The Coded Sex Diaries of John Maynard Keynes

(Parts of this post are probably not safe for work. Or children. Or goldfish. Actually, no. It’s totally okay for goldfish.)

As an after-effect of having spent several years in academia and several years with each other, Boyfriend and I sometimes find ourselves using jargon that has been shamelessly borrowed from one another’s professional repertoire. I use buzz words common to Economics that I’ve picked up over the years; he uses phrases he’s heard me utter in casual conversations with friends in the various Humanities. We usually resort to doing this as the final Hail Mary pass when we find ourselves losing an argument, in the hope that the ridiculousness of it will end the discussion. And in keeping with my hypocrisy on other such matters, I find it very frustrating when Boyfriend does this, but just as entertaining and satisfying when I do it. (I mean, seriously, don’t tell me to stop being “gender-prescriptive” when I try to micro-manage you in the kitchen, ok? You’ve probably been snacking all morning but I just came back from a run. Obviously, the marginal utility of whatever it is you’re cooking is way higher for me. So excuse me while I micro-manage.)

One of my favourite phrases from Economics folklore is John Maynard Keynes‘ famous statement, “In the long run, we’re all dead.” Of course, that isn’t the entirety of what Keynes said – he followed this line with an explanation of his philosophy and his opposition to institutional or classical economists who were against government intervention in the functioning of markets because they believed that’s how everything would sort itself out in the long run, even though it was evident that such an approach would hurt many people in the immediate future. But that first bit about how we’re all dead in the long run is a fantastic and versatile closer, and I’ve often used it to great effect. Like when Boyfriend is trying to get me to go to yoga class with him, and all I want to do is park myself on the couch and watch reruns of TV-shows-I-will-not-name-because-I’m-too-embarrassed-to-admit-I-watch-them. “I know you hate yoga,” he tries to argue, water bottle in hand and yoga mat slung over his shoulder. “But you know in the long run its effects are beneficial in so many ways.” “Sure,” I say, toying with the remote control. “But in the long run we’re all dead.” It makes little sense, if any at all, but Boyfriend’s reaction is always the same: he throws his up arms dramatically, and then leaves me alone to watch Project Runway. I mean Boardwalk Empire.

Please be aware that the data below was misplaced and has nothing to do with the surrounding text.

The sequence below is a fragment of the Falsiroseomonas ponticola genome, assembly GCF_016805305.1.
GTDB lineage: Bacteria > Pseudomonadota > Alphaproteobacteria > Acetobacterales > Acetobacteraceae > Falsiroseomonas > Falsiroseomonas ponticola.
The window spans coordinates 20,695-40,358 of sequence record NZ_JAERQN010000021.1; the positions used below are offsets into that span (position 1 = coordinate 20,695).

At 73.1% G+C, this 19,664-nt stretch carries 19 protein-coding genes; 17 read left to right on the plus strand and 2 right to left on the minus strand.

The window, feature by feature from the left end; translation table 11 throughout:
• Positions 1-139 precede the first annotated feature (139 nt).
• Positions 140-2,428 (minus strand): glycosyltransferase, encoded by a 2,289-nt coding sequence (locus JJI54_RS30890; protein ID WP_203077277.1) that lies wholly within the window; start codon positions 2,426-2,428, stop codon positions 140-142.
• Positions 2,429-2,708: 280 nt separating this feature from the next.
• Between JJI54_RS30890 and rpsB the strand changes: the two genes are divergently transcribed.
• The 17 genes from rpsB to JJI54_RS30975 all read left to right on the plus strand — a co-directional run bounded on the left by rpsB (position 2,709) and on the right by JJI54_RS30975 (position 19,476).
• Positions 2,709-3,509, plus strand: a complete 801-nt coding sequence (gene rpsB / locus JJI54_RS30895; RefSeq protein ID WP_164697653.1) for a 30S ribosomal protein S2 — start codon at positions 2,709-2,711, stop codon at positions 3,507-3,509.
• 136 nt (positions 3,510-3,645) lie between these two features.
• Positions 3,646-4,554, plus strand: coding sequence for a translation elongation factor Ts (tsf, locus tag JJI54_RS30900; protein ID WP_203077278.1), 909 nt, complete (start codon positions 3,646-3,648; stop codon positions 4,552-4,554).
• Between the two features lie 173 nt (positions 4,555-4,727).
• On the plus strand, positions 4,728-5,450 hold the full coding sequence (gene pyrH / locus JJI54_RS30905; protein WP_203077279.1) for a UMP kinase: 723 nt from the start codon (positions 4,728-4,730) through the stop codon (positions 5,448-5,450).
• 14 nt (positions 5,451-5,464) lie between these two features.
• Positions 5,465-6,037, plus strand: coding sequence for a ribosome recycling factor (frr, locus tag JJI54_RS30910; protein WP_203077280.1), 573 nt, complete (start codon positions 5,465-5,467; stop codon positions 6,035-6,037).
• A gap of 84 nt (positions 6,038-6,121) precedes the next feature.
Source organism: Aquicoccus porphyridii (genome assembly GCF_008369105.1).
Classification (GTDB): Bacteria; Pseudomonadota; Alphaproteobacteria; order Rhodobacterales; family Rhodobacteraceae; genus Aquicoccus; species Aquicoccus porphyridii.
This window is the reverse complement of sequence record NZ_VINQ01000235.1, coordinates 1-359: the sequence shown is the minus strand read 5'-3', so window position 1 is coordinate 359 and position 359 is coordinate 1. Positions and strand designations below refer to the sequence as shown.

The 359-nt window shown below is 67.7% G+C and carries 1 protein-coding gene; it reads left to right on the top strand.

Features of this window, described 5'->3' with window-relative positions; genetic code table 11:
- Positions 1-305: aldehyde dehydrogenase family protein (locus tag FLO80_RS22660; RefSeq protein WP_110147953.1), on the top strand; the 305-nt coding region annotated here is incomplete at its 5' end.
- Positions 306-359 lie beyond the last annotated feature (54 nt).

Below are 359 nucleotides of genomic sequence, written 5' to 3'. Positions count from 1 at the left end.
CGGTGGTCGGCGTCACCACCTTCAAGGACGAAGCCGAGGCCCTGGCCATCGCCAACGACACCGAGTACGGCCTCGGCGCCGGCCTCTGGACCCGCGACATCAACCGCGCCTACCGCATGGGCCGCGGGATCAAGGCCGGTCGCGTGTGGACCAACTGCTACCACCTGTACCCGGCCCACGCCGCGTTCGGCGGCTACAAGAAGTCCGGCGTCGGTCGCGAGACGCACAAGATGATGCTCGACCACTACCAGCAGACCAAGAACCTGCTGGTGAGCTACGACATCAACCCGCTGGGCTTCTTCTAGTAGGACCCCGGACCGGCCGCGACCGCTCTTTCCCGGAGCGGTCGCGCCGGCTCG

The other day, however, he responded to my usual, lazy drawl about how we’re going to be dead in the long run with this:

“Did you know John Maynard Keynes kept detailed sex diaries? He had a very elaborate code – maybe some kind of rating system – which no one’s been able to crack definitively?”

Woah! That’s like Sex and the City of the early 1900s. Just way more intelligent and way less heteronormative.

Turns out John Maynard Keynes, rock star of interventionist economics and champion against the evils of unbridled capitalism, was just as dedicated to keeping a record of his sexual adventures as he was to keeping tabs on big capital. As a young man he tabulated his exploits in two diaries. The first is a complete list of every sexual partner he had, usually by initials or nickname – DG for the artist Duncan Grant, “Tressider” for JT Sheppard – and on some occasions, when it was nothing more than a casual hook-up, by description: “Lift boy of Vauxhall” was in 1911, and “Jew boy” was in 1912. And he maintained this record with great sincerity and honesty – a dry spell is duly noted as a dry spell, and a year abundant with sexual partners is recognized as such. It’s also clear from this diary that Duncan Grant, whose initials appear often over the years, was a long term partner of sorts, even if their relationship was sporadic.